Essie Justice Group is an organization led by and for cisgender women, trans women, and gender non-conforming folks with incarcerated loved ones, working to transform the criminal justice system and combat mass incarceration. They bring together their members, including Black and Latinx women, formerly and currently incarcerated women, trans women and gender non-conforming folks, to heal, build power, and create structural change rooted in race and gender justice.
Essie Justice Group’s Healing to Advocacy Program unites women with incarcerated loved ones to do this work together. Each cohort is led by previous program graduates, and cohort members are nominated by their own incarcerated loved ones, one another, or themselves. This past fall they graduated their 17th cohort. Essie members facilitated cohorts in Inglewood, Los Angeles, Vacaville, San Francisco, San Jose, West Oakland, and Fruitvale.
Essie Justice Group also participates in the Mama’s Day National Bailouts, which bails out hundreds of Black mamas from jail before Mother’s Day, and they have just published the groundbreaking report “Because She’s Powerful: The Political Isolation and Resistance of Women With Incarcerated Loved Ones.”
Essie Justice Group’s #EndMoneyBail campaign, which SURJ has been supporting for the past two years, has multiple components. Essie Justice Group engages in the campaign from a 3-pronged approach:
1. Divestment — In 2018 Essie got Google and Facebook to divest from the bail industry, banning bail bond ads from their platforms.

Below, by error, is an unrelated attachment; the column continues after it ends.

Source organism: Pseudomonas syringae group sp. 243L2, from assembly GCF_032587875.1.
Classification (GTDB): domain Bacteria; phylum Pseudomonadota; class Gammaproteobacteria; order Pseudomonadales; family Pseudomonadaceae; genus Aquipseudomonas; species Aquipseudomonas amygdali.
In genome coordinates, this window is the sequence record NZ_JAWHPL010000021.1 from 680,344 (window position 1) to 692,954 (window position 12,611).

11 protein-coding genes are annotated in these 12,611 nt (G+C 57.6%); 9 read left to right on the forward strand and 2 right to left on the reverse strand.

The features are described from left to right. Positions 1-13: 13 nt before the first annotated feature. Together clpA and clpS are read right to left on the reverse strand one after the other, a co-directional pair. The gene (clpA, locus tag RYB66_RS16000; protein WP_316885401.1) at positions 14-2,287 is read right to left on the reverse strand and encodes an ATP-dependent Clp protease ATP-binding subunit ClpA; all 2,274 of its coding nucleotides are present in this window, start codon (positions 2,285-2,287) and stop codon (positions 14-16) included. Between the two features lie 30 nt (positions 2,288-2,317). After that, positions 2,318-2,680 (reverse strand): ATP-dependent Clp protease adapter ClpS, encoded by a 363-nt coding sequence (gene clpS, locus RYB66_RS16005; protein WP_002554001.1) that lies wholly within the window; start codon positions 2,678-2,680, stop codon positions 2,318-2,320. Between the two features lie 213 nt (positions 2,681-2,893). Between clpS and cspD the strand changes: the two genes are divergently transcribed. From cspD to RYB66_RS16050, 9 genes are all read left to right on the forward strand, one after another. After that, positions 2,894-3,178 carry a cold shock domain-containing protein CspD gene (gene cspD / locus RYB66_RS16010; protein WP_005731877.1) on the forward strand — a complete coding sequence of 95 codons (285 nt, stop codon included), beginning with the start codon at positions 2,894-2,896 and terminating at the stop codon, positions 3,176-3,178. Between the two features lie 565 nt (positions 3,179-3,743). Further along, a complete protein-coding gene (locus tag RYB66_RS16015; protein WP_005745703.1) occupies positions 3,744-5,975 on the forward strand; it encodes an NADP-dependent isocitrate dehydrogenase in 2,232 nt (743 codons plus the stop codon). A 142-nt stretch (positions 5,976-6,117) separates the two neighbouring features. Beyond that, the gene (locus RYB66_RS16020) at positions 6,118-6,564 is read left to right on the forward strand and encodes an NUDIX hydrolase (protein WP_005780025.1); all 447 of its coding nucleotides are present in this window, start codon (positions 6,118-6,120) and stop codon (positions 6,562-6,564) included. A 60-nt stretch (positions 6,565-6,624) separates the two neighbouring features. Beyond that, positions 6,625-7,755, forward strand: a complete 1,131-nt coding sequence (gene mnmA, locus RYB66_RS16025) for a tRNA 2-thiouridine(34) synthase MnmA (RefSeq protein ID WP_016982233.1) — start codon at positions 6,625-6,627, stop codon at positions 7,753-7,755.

2. Legislative advocacy through Senate Bill 10 (SB 10) — More details below.
3. Advocacy and direct action to bring our loved ones home immediately — Essie Justice Group has bailed out 5 women in the last two years through the Mama’s Day National Bail Out.
Through the work on SB 10, Essie Justice Group are leaders in building and advocating for statewide legislation to #EndMoneyBail, which SURJ Bay Area’s Policy Working Group has supported through lobby visits and other forms of advocacy.
In its original form, SB 10 eliminated pre-trial bail and was originally supported by a broad coalition of racial and social justice organizations. However in a backdoor and undemocratic bait and switch, the original bill was co-opted by the Judicial Council of California, when it was gutted and amended in such a way that nominally eliminated bail, but that in practice leads to more pre-trial incarceration and less accountability. It also further entrenches racial disparities and other socioeconomic and gender-based inequities in the criminal justice system. Following the leadership of Essie Justice Group and the other bill sponsors, SURJ Bay Area worked to try and stop this new version from passing. Despite the overwhelming opposition to the new version, SB 10 was passed and signed into law earlier this year.
Essie Justice Group’s legislative focus this year will be SB 42, the Getting Home Safe Act, authored by Nancy Skinner. This bill will end dangerous, dead-of-night releases from county jails and establish basic protocols for release from County Jails to prevent harm. SURJ Bay Area is committed to continuing to support Essie Justice Group’s groundbreaking, urgent work.
Make a tax-deductible donation today to support this important work!
During the #12DaysToShowUp campaign, 75% of funds raised will go to local racial justice organizations led by people of color, such as the Essie Justice Group. The remaining 25% will go to under-resourced rural SURJ chapters mobilizing white people throughout the U.S to support the growing movement for racial justice.